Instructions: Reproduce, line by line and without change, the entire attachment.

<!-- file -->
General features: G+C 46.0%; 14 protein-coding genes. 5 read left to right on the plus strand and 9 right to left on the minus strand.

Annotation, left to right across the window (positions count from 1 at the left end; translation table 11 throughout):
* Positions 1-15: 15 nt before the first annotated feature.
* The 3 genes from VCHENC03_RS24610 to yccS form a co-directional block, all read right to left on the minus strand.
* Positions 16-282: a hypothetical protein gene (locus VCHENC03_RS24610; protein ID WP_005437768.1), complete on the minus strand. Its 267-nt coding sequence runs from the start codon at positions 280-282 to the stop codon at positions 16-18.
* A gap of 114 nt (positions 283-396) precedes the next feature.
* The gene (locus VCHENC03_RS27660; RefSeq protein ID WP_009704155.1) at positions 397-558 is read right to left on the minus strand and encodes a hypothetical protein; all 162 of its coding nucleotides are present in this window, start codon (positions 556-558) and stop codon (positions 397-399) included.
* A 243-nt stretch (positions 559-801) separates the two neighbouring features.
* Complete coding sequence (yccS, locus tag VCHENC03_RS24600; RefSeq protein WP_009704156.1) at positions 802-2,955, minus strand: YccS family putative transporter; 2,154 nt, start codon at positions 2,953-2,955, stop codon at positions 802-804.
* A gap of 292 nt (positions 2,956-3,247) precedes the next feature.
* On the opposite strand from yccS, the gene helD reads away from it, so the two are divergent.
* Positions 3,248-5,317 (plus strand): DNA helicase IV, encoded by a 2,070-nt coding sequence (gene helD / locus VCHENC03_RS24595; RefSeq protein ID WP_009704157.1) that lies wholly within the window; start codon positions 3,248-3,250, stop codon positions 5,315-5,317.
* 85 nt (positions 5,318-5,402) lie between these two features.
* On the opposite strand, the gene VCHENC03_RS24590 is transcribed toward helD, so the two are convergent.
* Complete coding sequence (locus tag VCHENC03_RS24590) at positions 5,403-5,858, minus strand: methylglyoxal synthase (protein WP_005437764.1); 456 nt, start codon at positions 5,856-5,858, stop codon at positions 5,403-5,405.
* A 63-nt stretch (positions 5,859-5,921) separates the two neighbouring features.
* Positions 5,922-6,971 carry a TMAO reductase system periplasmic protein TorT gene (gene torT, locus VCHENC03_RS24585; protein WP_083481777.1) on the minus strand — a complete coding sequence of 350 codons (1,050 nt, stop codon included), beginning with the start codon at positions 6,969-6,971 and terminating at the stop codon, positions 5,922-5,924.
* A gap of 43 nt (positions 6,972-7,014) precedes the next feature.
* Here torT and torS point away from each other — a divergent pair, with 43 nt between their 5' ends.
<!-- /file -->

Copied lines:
General features: G+C 46.0%; 14 protein-coding genes. 5 read left to right on the plus strand and 9 right to left on the minus strand.

Annotation, left to right across the window (positions count from 1 at the left end; translation table 11 throughout):
* Positions 1-15: 15 nt before the first annotated feature.
* The 3 genes from VCHENC03_RS24610 to yccS form a co-directional block, all read right to left on the minus strand.
* Positions 16-282: a hypothetical protein gene (locus VCHENC03_RS24610; protein ID WP_005437768.1), complete on the minus strand. Its 267-nt coding sequence runs from the start codon at positions 280-282 to the stop codon at positions 16-18.
* A gap of 114 nt (positions 283-396) precedes the next feature.
* The gene (locus VCHENC03_RS27660; RefSeq protein ID WP_009704155.1) at positions 397-558 is read right to left on the minus strand and encodes a hypothetical protein; all 162 of its coding nucleotides are present in this window, start codon (positions 556-558) and stop codon (positions 397-399) included.
* A 243-nt stretch (positions 559-801) separates the two neighbouring features.
* Complete coding sequence (yccS, locus tag VCHENC03_RS24600; RefSeq protein WP_009704156.1) at positions 802-2,955, minus strand: YccS family putative transporter; 2,154 nt, start codon at positions 2,953-2,955, stop codon at positions 802-804.
* A gap of 292 nt (positions 2,956-3,247) precedes the next feature.
* On the opposite strand from yccS, the gene helD reads away from it, so the two are divergent.
* Positions 3,248-5,317 (plus strand): DNA helicase IV, encoded by a 2,070-nt coding sequence (gene helD / locus VCHENC03_RS24595; RefSeq protein ID WP_009704157.1) that lies wholly within the window; start codon positions 3,248-3,250, stop codon positions 5,315-5,317.
* 85 nt (positions 5,318-5,402) lie between these two features.
* On the opposite strand, the gene VCHENC03_RS24590 is transcribed toward helD, so the two are convergent.
* Complete coding sequence (locus tag VCHENC03_RS24590) at positions 5,403-5,858, minus strand: methylglyoxal synthase (protein WP_005437764.1); 456 nt, start codon at positions 5,856-5,858, stop codon at positions 5,403-5,405.
* A 63-nt stretch (positions 5,859-5,921) separates the two neighbouring features.
* Positions 5,922-6,971 carry a TMAO reductase system periplasmic protein TorT gene (gene torT, locus VCHENC03_RS24585; protein WP_083481777.1) on the minus strand — a complete coding sequence of 350 codons (1,050 nt, stop codon included), beginning with the start codon at positions 6,969-6,971 and terminating at the stop codon, positions 5,922-5,924.
* A gap of 43 nt (positions 6,972-7,014) precedes the next feature.
* Here torT and torS point away from each other — a divergent pair, with 43 nt between their 5' ends.